2

Rambam Ch. 9 of Kings & Wars lists all prohibited relatives for Noahides, and "sister-in-law" is not on the list. Therefore, Yibum is not overriding any prohibition for them. Mr. Noahide, you want to marry your brother's ex-wife? That's totally your choice (well, you have to ask her first), whether there were kids or weren't; whether the marriage ended ...


2

אמר רב יהודה אמר רב אסי (אמר רב) אסור להרצות מעות כנגד נר חנוכה כי אמריתה קמיה דשמואל אמר לי וכי נר קדושה יש בה מתקיף לה רב יוסף וכי דם קדושה יש בו דתניא ושפך וכסה במה ששפך יכסה שלא יכסנו ברגל שלא יהו מצות בזויות עליו (Shabbos 22a) Rav Yehuda said in the name of Rav Assi: One is not allowed to count money to the light of the Channuka lights. When ...


2

Rambam Laws of Repentance Ch.3 states that a formulation of the heart suffices Rambam, Laws of Repentance, Chapter 3 (1) If someone regrets the commandments that he has performed and wonders regarding his merits and says in his heart, "What did I gain by doing them? I wish that I had not done them," this person loses all of them, and no merit in the ...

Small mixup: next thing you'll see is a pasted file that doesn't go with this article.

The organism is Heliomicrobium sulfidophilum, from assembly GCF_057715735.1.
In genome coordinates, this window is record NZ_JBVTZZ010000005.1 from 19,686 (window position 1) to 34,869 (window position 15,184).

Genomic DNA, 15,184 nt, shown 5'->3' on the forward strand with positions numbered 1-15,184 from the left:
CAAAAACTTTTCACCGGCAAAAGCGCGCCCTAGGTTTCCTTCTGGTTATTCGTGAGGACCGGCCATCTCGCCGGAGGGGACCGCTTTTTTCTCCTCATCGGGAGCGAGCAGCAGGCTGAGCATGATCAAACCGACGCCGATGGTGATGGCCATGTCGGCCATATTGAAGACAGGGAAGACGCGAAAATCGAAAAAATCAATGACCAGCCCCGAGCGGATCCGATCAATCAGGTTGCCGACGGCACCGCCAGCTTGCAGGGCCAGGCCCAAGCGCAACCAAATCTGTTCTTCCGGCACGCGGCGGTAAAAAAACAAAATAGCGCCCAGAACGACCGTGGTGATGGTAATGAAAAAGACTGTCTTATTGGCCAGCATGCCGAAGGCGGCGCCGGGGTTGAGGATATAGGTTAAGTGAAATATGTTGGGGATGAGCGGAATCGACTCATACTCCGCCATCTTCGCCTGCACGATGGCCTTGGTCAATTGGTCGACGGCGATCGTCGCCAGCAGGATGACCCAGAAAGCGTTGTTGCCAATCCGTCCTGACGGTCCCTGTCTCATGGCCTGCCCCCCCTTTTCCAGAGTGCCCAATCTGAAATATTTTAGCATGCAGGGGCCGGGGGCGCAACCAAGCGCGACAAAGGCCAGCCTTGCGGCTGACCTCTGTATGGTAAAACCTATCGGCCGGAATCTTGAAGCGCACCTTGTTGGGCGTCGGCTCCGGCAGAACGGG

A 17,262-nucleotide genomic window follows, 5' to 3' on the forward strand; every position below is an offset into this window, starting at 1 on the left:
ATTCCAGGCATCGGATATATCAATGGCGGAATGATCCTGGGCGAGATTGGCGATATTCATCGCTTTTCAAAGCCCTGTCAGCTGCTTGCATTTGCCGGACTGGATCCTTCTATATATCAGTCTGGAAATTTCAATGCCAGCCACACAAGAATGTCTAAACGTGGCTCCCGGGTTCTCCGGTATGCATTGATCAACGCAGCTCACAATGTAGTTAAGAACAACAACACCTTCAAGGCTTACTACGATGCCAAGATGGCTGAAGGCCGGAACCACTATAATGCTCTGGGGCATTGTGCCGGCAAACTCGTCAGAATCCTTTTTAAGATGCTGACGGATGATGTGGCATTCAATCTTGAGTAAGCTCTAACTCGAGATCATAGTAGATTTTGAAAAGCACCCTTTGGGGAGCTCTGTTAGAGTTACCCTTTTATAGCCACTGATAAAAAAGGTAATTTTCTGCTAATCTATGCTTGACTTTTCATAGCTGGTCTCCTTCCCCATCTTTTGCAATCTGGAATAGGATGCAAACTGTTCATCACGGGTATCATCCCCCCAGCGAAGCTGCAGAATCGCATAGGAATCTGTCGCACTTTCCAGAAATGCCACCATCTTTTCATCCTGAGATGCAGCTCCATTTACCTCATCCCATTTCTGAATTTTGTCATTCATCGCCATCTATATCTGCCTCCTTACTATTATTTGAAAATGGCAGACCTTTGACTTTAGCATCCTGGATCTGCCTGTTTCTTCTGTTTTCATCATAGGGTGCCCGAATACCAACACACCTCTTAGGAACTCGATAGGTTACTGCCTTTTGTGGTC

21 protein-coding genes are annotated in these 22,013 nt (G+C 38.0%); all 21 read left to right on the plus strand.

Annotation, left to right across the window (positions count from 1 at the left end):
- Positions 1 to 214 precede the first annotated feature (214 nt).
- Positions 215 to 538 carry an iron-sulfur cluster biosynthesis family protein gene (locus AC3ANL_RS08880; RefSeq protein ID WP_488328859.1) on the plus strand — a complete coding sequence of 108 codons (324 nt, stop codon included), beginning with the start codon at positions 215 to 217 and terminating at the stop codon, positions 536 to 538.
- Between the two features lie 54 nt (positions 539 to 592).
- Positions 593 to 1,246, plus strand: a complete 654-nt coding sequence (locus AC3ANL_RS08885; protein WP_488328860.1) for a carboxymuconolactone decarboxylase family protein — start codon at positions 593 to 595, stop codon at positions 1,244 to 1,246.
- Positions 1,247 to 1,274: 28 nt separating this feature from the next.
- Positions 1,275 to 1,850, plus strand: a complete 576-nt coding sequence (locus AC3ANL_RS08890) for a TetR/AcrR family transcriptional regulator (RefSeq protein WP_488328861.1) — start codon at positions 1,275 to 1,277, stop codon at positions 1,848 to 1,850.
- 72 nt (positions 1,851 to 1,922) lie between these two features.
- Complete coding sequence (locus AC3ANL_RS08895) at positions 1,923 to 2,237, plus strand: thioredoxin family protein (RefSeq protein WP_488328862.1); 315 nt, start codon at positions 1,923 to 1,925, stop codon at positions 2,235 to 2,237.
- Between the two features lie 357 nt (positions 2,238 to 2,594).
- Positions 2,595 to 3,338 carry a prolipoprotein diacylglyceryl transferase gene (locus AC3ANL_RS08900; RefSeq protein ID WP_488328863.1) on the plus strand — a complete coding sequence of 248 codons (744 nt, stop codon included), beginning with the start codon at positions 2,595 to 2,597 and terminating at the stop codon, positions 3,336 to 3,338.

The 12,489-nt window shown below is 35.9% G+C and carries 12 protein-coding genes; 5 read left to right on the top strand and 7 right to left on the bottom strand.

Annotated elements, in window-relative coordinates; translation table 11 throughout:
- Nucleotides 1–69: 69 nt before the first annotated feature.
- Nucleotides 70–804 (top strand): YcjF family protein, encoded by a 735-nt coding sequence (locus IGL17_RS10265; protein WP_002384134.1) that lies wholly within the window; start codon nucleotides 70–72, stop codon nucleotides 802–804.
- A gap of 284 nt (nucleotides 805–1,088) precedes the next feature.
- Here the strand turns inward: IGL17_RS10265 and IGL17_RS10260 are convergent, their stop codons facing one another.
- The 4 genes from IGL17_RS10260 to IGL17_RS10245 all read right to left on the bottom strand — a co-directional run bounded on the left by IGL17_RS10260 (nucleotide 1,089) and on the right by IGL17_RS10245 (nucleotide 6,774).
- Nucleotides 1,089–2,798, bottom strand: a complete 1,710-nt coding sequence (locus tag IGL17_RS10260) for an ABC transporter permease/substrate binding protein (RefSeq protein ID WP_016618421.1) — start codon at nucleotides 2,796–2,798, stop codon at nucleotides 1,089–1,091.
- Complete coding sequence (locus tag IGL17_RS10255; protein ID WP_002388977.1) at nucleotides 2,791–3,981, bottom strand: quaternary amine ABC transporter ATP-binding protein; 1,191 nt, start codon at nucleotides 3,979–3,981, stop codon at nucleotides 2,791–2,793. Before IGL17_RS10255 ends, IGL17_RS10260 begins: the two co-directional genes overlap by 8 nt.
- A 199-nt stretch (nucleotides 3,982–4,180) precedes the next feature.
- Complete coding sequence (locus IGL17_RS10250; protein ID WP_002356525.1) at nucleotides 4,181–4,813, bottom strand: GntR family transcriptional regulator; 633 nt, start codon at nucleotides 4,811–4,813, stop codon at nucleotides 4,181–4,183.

2

Most Rishonim hold that the obligation to love a fellow Jew does not demand a person to feel a specific emotion. Rather, it asks of a Jew specific actions. A Jew must act towards his fellow with care, protecting his property and his honor. Notably, the Ibn Ezra holds the mitzvah to be literal. Sources are provided below: The Rambam writes: Mishneh Torah, ...


2

The Gemara in Berachot 13a says that there is a dispute about whether the Torah was given in Lashon ha-Kodesh or in every language. The Shitah Mekubetzet ibid. cites the Ra'avad who explains that the question is about Torah study: if the Torah was given in every language, one can study it in every language, but if it was not, then one only fulfills והגית בו ...


2

The complete line in that meditation before putting on the tallit says, "May it be considered before You that I accomplished this mitzvah with all of its details (p'rateha) and exact instructions (dikdukeiha) and its proper intentions (kav'nateiha) and the 613 mitzvot that depend on it." Two of the words in that list are masculine (p'ratim and dikdukim), ...